- News & Events
Published: May 3 2016
Size: 6 x 9
edited by Orville Vernon Burton and Eldred E. Prince Jr.
Orville Vernon Burton is Creativity Professor of Humanities and professor of history, sociology, and computer science at Clemson University and the director of the Clemson CyberInstitute. From 2008 to 2010, he was the Burroughs Distinguished Professor of Southern History and Culture at Coastal Carolina University. He is Emeritus University Distinguished Teacher/Scholar, University Scholar, and professor of history, African American studies, and sociology at the University of Illinois. The author of more than two hundred articles and author or editor of more than twenty books, including The Age of Lincoln and In My Father's House Are Many Mansions: Family and Community in Edgefield, South Carolina, Burton's latest book is Penn Center: A History Preserved.
Eldred E. "Wink" Prince, Jr., a native of Loris, South Carolina, is a professor of American history and director of the Waccamaw Center for Cultural and Historical Studies at Coastal Carolina University. His research interest is Southern economic history, and his publications include Long Green: The Rise and Fall of Tobacco in South Carolina and The Great Harvest: Remembering Tobacco in the Pee Dee. Prince and his wife, Sallye, reside in Conway and Surfside, South Carolina.
"We need more volumes like this one. Reading it leaves one feeling grateful for the life choices these writers and scholars made, and hopeful for the future of our academic profession."—The Journal of Southern History
"What a treasure trove! It's not enough that Charles Joyner has made his own significant contribution to Southern history and literature; here a collection of renowned writers honoring him as their friend, and in many cases mentor, adds to his legacy through essays and mini-histories sure to grab any reader with even a touch of southern blood or experience. Josephine Humphrey's musing that the South is a little like her mother, 'full of secrets I would never know and truths I would not hear in full,' sums up what so many of us children of Dixie feel. Many of those secrets and truths can be found in these pages."—Cokie Roberts, journalist and author of Capital Dames: The Civil War and the Women of Washington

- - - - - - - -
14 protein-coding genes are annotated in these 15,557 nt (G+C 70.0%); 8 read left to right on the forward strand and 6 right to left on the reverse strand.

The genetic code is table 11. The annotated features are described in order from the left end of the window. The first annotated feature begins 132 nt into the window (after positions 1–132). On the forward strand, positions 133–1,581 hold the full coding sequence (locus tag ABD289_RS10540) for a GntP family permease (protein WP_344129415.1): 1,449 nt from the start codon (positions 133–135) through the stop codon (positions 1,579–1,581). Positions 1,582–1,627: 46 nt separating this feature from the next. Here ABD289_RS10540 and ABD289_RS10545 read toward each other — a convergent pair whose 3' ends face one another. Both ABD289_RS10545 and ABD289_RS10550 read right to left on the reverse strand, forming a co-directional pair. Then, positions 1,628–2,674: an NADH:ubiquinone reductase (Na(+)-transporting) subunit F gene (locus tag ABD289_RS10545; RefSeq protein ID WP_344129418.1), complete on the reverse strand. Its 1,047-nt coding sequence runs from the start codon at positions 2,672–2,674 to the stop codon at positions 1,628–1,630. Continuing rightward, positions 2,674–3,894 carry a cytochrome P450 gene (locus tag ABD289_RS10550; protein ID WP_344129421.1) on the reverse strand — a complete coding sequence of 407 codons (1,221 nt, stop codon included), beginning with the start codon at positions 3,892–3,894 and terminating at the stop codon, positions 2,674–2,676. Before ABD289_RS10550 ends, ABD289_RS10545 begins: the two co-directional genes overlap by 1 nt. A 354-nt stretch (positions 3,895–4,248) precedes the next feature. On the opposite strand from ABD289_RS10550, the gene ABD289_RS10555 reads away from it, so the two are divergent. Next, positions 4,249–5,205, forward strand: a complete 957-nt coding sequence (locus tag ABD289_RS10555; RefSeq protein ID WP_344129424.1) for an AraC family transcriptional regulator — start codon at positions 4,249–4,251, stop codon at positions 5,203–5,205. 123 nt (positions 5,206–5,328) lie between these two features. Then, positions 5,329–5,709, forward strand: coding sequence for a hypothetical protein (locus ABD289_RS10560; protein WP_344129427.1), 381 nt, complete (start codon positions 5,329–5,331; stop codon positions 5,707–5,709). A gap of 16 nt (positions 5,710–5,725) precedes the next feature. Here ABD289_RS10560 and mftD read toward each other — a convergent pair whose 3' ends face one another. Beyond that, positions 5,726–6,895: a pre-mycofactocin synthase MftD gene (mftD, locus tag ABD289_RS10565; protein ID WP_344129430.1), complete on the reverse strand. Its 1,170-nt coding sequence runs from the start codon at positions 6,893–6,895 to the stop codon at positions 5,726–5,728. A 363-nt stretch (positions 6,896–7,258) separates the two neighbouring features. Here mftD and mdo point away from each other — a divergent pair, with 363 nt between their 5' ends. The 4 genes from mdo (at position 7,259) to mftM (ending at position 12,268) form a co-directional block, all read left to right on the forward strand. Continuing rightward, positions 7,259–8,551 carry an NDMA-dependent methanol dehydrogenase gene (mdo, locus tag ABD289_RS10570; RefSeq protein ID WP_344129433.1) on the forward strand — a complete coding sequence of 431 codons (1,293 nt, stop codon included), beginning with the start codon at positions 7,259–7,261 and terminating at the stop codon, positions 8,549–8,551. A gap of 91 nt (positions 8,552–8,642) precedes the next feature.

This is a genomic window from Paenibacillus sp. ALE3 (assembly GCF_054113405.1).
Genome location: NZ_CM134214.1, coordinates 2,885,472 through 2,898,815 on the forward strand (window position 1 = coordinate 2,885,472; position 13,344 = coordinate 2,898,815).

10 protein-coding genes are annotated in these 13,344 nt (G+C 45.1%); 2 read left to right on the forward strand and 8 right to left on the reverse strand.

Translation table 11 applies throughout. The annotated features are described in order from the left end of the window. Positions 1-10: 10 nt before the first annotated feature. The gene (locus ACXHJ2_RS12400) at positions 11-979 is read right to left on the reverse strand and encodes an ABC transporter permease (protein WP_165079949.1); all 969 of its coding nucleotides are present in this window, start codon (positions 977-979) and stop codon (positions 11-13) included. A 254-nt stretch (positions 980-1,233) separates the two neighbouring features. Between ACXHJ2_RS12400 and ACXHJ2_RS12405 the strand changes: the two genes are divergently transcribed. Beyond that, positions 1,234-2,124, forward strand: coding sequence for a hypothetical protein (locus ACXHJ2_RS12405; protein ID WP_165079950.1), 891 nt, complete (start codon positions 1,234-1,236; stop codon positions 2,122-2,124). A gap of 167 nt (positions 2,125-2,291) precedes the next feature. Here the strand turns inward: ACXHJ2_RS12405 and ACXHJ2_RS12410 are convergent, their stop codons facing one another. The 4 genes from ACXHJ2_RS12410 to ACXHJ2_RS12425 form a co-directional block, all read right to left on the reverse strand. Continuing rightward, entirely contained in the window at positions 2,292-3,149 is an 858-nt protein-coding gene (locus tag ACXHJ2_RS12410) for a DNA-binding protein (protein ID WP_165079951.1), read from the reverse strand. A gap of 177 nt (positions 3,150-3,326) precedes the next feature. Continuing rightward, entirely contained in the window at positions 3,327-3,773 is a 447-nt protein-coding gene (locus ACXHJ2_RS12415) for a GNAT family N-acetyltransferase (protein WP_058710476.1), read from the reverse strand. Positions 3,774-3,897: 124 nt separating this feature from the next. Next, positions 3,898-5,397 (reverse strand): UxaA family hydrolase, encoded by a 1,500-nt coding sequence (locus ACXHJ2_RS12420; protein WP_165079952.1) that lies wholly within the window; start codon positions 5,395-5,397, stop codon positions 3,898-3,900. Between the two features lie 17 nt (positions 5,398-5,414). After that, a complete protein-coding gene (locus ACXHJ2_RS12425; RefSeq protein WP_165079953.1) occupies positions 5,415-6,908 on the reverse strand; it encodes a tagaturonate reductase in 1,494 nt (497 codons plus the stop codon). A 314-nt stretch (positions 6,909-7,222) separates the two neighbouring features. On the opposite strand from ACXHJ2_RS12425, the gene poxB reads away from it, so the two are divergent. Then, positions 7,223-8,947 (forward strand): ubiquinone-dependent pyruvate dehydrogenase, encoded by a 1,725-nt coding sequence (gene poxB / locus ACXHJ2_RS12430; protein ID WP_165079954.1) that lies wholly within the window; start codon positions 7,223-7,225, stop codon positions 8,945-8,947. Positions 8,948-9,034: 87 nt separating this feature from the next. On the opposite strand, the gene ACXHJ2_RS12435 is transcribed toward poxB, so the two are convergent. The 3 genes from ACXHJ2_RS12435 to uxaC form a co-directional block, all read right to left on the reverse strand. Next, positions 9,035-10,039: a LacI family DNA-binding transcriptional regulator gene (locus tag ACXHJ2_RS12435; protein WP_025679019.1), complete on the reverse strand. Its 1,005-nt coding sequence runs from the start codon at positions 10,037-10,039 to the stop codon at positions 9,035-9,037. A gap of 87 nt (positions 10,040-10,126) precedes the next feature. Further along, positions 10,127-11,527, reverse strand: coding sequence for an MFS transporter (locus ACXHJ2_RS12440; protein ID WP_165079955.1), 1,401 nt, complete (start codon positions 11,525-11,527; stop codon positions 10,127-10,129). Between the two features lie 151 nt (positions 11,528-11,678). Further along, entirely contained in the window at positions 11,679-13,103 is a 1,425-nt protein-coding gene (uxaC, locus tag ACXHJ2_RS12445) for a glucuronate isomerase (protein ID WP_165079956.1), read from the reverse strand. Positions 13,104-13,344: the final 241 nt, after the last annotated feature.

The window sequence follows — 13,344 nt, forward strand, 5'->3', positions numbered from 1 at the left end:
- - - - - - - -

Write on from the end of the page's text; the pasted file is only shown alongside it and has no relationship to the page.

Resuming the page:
"This array of essays and artistic creations by historians, folklorists, poets, writers all, is a special constellation in the Southern sky, all shining and especially singing to the brightest star among them—Charles Joyner. It is as if someone held a huge lowcountry fish fry and picnic full of storytelling, inspiring and tragic ideas, poetry, music, psalm-readings, laughs, and tears. And everybody learned something new, felt something special, and said 'Amen.' Joyner deserves this intellectual and affectionate tribute for his unparalleled scholarship and imagination in telling us about the South, our cultures, our nation and ourselves."—David W. Blight, Yale University, author of Race and Reunion: The Civil War in American Memory
"This remarkable collection of essays constitutes a unique collective intellectual autobiography of this generation's leading scholars of the American South. But the essays' interdisciplinary richness also testifies to Chaz Joyner's path-breaking scholarship and his unequalled capacity for collegial friendship and support, both personal and academic."—Tony Badger, Emeritus Paul Mellon Professor, Cambridge University and Emeritus Master, Clare College
"Charles Joyner has long been an exemplary southern man of letters and these fascinating accounts of how some two dozen writers became southern writers do him great, and deserved, honor."—Shane White, author of Prince of Darkness: The Untold Story of Jeremiah G. Hamilton, Wall Street's First Black Millionaire
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